James Thurber | Criticism

This literature criticism consists of approximately 21 pages of analysis & critique of James Thurber.
This section contains 5,636 words
(approx. 19 pages at 300 words per page)
Buy the Critical Essay by Anthony Kaufman

SOURCE: “‘Things Close In’: Dissolution and Misanthropy in ‘The Secret Life of Walter Mitty’,” in Studies in American Fiction, Vol. 22, No. 1, Spring, 1994, pp. 93–104.

In the following essay, Kaufman notes that below the surface of Thurber's “The Secret Life of Walter Mitty” lies an increasing preoccupation with fantasy life and rejection of reality.

“The Secret Life of Walter Mitty” is quite possibly the best known American short story. “Walter Mitty” as a character type has penetrated the popular imagination: we speak of a person inclined to day dreaming as a “Walter Mitty.” Mitty, by consensus, represents the American little man, comfortably suburban, but bored to death with a middle-class, middlebrow life. Clearly his life is severely conventional, and it is obvious that Thurber is suggesting that American middle-class life offers little in the way of opportunities for romance, heroism, “a life full of passion, poetry, and hate,” as a...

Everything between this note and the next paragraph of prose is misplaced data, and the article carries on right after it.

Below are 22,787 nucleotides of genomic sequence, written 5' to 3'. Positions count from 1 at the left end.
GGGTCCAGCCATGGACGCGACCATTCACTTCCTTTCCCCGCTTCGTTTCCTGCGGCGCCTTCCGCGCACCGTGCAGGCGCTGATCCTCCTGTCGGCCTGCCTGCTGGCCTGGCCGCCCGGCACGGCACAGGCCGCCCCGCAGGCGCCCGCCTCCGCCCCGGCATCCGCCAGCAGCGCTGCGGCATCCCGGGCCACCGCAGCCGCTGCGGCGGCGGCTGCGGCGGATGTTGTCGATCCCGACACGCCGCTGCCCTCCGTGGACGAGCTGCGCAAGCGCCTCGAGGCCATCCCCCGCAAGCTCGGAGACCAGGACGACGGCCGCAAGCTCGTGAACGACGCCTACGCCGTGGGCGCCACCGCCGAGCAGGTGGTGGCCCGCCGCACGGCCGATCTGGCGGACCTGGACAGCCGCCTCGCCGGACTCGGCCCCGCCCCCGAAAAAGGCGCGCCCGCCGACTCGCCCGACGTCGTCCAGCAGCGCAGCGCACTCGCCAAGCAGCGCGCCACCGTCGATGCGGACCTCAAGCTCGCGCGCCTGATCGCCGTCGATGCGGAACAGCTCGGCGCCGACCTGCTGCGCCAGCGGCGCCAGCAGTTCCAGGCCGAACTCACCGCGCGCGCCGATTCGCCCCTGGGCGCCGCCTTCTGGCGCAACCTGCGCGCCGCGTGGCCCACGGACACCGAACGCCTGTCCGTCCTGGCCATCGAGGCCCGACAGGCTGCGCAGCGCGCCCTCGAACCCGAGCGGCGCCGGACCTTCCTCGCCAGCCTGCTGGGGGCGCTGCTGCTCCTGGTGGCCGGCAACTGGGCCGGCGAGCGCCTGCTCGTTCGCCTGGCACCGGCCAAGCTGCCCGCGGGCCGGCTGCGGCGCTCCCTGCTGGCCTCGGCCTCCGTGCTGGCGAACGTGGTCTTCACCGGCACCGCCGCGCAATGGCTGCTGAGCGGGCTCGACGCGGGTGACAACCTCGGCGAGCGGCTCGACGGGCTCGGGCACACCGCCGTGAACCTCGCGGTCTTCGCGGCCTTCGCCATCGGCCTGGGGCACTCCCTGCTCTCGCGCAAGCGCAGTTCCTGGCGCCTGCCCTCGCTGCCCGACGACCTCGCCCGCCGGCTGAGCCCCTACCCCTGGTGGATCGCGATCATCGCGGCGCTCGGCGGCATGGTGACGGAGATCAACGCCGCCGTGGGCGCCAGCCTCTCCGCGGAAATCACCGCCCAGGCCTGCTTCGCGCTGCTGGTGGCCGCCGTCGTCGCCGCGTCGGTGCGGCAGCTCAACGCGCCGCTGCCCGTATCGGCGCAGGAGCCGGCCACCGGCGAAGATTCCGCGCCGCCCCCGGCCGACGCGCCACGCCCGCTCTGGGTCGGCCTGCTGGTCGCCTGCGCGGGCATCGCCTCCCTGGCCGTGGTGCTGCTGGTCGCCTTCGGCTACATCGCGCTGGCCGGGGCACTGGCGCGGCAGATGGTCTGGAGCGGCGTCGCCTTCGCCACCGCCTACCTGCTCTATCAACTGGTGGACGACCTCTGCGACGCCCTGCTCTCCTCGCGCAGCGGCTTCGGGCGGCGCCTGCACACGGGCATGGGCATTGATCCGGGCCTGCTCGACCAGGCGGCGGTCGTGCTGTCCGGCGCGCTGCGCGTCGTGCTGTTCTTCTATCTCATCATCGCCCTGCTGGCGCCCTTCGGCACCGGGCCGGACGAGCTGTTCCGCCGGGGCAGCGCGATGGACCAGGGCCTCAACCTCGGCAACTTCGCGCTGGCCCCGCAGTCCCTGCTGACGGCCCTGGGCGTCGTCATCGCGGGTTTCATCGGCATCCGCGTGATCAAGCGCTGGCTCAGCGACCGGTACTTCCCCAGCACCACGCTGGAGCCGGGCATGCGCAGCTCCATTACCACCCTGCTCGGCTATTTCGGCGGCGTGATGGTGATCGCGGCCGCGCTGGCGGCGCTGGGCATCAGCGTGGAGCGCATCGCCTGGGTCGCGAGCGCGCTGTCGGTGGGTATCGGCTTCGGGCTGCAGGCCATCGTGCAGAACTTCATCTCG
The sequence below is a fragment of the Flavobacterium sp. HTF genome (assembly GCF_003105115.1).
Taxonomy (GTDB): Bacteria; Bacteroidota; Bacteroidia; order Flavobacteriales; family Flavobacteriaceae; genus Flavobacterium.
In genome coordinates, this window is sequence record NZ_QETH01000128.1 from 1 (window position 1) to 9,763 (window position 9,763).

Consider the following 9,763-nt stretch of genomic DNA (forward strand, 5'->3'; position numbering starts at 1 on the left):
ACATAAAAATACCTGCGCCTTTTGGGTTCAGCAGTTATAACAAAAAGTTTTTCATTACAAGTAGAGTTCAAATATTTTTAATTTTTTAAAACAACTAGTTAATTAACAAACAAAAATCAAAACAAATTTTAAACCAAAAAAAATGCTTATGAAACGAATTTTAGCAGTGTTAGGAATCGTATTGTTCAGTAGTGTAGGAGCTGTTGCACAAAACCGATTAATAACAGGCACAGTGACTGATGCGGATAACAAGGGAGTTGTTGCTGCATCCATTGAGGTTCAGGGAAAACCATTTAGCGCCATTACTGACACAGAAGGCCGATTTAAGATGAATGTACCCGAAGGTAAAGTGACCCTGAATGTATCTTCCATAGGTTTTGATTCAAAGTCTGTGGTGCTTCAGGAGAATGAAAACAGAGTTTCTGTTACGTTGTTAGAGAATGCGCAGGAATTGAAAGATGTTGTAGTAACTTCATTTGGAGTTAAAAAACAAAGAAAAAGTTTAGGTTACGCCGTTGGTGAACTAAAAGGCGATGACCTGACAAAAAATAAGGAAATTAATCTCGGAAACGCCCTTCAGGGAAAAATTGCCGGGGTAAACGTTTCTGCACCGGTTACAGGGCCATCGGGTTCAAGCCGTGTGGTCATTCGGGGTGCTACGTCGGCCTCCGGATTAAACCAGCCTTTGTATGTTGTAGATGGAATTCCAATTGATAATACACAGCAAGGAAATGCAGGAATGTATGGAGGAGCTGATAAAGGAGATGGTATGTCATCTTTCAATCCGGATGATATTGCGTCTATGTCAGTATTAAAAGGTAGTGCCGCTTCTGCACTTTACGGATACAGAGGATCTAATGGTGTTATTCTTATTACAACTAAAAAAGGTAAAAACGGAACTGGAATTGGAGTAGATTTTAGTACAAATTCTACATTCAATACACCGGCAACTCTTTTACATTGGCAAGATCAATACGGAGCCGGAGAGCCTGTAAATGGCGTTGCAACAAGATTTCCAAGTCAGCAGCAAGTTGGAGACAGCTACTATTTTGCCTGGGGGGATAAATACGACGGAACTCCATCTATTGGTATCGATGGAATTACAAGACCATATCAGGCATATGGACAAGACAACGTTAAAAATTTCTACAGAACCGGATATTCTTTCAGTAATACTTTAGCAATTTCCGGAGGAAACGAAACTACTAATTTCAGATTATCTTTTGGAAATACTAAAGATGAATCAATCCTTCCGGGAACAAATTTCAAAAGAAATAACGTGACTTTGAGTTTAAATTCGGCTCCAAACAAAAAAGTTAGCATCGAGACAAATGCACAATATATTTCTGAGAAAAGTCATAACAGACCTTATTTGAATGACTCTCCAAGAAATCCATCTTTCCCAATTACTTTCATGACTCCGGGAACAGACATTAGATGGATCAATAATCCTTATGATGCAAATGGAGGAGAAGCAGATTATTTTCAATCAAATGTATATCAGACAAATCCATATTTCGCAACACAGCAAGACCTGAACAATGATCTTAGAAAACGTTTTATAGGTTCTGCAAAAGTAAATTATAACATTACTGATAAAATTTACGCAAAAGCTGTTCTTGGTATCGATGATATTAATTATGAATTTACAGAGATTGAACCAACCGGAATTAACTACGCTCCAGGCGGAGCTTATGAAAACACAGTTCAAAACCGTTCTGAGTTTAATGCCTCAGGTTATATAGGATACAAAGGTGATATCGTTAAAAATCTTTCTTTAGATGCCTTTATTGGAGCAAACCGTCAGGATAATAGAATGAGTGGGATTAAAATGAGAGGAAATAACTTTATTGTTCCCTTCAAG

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This section contains 5,636 words
(approx. 19 pages at 300 words per page)
Buy the Critical Essay by Anthony Kaufman
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Critical Essay by Anthony Kaufman from Gale. ©2005-2006 Thomson Gale, a part of the Thomson Corporation. All rights reserved.